In any given time or place, if a person’s reaching for a sparkling wine, the odds are that they’re grabbing a Prosecco.

Some would say this has everything to do with price, but Prosecco is about way more than just cheap bubbles.

During this week’s challenge, we’ll be tasting Prosecco, talking about how it’s made, and the different classifications that can greatly increase the quality of what you’re drinking.

What is the Tasting Challenge? The challenge is a way to improve your wine palate each week with 34 wines from 12 countries — The Wine Tasting Challenge.

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Over the years, Prosecco has gained something of a reputation as a sparkler that doesn’t take itself too seriously. Part of this has to do with just how much Prosecco is out there. In 2019, the Conegliano Valdobbiadene Prosecco wine region alone sold 92 million bottles of the stuff!

Prosecco is everywhere, and that makes it easy to overlook as wine that can be sipped and savored, even at lower prices. And like we learned with Beaujolais, some of Prosecco’s best regions can be purchased at well below Champagne prices.

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To get a look at some of the best this Italian region has to offer, we picked up a Conegliano Valdobbiadene DOCG, a single tier from the top ranking Prosecco in the world!


italian-prosecco-tasting-notes-wine-journal

italian-prosecco-tasting-notes-wine-journal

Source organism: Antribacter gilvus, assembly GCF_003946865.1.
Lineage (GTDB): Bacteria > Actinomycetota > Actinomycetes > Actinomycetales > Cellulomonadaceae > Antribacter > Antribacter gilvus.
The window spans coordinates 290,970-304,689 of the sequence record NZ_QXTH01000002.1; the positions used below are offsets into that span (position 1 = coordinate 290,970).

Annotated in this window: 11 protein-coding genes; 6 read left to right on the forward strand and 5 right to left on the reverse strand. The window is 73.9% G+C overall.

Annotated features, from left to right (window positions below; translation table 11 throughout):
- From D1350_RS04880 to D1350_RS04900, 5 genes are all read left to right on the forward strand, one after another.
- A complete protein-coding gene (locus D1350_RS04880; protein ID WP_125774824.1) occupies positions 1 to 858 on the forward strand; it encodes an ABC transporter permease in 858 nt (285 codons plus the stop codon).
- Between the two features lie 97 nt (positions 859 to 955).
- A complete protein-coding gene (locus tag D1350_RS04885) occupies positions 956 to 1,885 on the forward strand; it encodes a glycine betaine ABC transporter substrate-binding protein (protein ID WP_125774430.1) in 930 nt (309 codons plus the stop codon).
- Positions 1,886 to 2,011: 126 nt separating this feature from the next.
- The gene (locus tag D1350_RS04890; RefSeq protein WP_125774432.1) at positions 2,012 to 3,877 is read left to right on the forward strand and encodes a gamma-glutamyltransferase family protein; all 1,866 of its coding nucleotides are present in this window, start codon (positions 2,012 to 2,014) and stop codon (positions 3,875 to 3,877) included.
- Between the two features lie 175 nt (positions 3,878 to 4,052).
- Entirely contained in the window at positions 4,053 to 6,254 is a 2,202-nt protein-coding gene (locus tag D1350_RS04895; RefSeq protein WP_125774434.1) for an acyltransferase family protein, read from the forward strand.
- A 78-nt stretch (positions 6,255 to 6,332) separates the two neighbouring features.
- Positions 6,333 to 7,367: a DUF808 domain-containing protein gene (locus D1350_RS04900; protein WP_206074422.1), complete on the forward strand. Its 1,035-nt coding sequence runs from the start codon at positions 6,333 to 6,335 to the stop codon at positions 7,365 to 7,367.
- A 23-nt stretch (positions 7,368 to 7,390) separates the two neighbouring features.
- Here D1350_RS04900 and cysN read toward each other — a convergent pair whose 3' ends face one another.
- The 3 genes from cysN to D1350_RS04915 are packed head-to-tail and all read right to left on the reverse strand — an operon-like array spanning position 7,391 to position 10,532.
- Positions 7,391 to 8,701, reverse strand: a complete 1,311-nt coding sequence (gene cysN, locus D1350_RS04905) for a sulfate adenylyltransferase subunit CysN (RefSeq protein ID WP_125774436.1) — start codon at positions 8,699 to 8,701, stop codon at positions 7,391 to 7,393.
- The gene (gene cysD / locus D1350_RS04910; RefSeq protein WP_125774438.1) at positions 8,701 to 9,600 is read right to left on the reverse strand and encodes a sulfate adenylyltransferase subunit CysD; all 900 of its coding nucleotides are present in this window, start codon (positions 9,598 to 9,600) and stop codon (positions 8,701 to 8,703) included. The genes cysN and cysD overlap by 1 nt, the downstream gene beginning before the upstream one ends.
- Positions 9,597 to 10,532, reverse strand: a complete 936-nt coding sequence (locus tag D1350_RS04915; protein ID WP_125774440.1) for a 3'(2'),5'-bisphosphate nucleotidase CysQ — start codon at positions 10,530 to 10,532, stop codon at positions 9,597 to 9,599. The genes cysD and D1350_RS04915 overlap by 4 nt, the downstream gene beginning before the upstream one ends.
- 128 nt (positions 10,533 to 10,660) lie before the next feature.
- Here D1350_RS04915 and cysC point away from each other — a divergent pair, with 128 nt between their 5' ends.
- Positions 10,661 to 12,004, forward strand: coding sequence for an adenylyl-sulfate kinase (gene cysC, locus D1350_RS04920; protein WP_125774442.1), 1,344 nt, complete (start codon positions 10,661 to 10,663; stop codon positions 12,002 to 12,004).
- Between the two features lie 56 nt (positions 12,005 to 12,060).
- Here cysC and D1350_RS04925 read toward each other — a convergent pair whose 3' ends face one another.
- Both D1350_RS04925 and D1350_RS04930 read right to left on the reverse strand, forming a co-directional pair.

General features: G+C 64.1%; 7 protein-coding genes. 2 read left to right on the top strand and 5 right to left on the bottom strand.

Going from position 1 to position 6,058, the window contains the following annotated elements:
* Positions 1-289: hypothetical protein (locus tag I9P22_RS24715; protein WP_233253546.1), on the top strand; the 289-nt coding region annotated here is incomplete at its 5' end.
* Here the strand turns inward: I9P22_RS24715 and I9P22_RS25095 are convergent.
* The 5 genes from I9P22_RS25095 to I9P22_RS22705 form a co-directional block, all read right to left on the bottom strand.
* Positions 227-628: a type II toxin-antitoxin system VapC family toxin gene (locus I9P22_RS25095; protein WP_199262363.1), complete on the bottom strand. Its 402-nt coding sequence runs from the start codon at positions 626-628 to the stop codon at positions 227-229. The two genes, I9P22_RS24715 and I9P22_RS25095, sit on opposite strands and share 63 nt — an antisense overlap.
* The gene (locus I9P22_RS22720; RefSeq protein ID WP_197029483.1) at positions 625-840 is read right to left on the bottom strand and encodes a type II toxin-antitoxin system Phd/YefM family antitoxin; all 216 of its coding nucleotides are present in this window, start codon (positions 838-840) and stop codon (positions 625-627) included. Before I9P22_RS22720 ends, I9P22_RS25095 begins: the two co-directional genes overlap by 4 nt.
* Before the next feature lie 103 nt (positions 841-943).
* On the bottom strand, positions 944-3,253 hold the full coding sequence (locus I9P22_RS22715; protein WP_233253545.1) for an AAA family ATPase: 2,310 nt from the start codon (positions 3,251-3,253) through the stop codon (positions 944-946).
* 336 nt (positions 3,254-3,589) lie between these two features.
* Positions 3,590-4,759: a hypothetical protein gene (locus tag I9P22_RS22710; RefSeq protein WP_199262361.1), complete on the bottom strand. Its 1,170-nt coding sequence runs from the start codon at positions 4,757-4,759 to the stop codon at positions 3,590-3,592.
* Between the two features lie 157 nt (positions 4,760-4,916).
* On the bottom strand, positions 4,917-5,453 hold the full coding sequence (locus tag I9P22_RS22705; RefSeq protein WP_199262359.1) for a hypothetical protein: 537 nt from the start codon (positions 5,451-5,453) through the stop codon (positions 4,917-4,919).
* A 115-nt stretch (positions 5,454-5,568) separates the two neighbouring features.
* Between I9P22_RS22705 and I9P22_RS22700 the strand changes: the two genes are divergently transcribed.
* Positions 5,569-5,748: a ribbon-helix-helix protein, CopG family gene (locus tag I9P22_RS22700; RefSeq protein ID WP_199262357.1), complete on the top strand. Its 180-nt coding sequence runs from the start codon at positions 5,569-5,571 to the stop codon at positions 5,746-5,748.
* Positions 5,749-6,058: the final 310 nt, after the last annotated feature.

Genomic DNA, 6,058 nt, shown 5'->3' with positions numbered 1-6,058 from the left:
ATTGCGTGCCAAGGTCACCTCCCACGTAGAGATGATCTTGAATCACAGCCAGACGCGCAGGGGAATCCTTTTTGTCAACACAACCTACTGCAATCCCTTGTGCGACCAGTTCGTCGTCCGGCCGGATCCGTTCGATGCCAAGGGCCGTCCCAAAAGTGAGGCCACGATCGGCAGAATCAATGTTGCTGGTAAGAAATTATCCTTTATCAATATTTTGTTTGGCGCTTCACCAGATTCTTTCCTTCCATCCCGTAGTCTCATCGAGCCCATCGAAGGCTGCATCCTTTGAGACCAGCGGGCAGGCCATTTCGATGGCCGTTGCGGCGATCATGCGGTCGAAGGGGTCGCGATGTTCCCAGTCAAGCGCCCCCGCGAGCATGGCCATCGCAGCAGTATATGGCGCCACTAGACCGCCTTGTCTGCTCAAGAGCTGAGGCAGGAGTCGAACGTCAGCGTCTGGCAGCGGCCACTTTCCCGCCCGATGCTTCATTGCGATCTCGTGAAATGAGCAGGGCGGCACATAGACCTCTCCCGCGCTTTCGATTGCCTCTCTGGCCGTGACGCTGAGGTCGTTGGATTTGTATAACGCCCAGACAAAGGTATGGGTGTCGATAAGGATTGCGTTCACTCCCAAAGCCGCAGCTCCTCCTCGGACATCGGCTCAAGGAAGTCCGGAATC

Nino Franco Rustico Prosecco Superiore

Look: Medium straw.

Aromas: Lime, granny smith apple, cinnamon, honeydew melon, and a little bit of buttery quality.

On The Palate: Tart! Like biting into a sour apple. Pear and pineapple. Has a bit of a beer-like, lager quality to it, with some creaminess on the finish.

Food Pairing: Would pair so well with sesame chicken and lo mein, fish tacos, fish and chips, lemon pepper wings… the list just keeps going.


What We Learned About Prosecco

First and foremost, there’s no grape named “Prosecco.” Prosecco is made from a grape called Glera.

Like Bordeaux or Champagne, the name Prosecco itself refers to a region. Specifically, a large stretch of land in northeastern Italy covering nine provinces.

And while a huge amount of the wine that comes out of this region is known for being simple and inexpensive, Prosecco itself has an entire classification system designed to separate the plonk from the quality.

Unlike Champagne or Crémant, where the wine is aged in bottles on the lees, Prosecco is made in huge tanks. This process takes away some of the more biscuity qualities that traditional method sparklers are known for, but also makes producing it cheaper and easier.

There is, however, a small segment of winemakers who make their Prosecco “Col Fondo,” allowing the wine to be bottled with sediment, creating a cloudy, very unique sparkling wine experience. This can be tough to find outside of Europe, but it’s worth the look!


Last Impressions

While Prosecco might have a bit of a reputation as the cheap and easy, the upper echelons of this sparkling wine are able to offer you a complex and enjoyable experience without making you wonder how you’re going to pay your electric bill next month.

Looking for the right wines for future tasting challenges? We picked up this bottle at Wine Access: take a look at what they have to offer!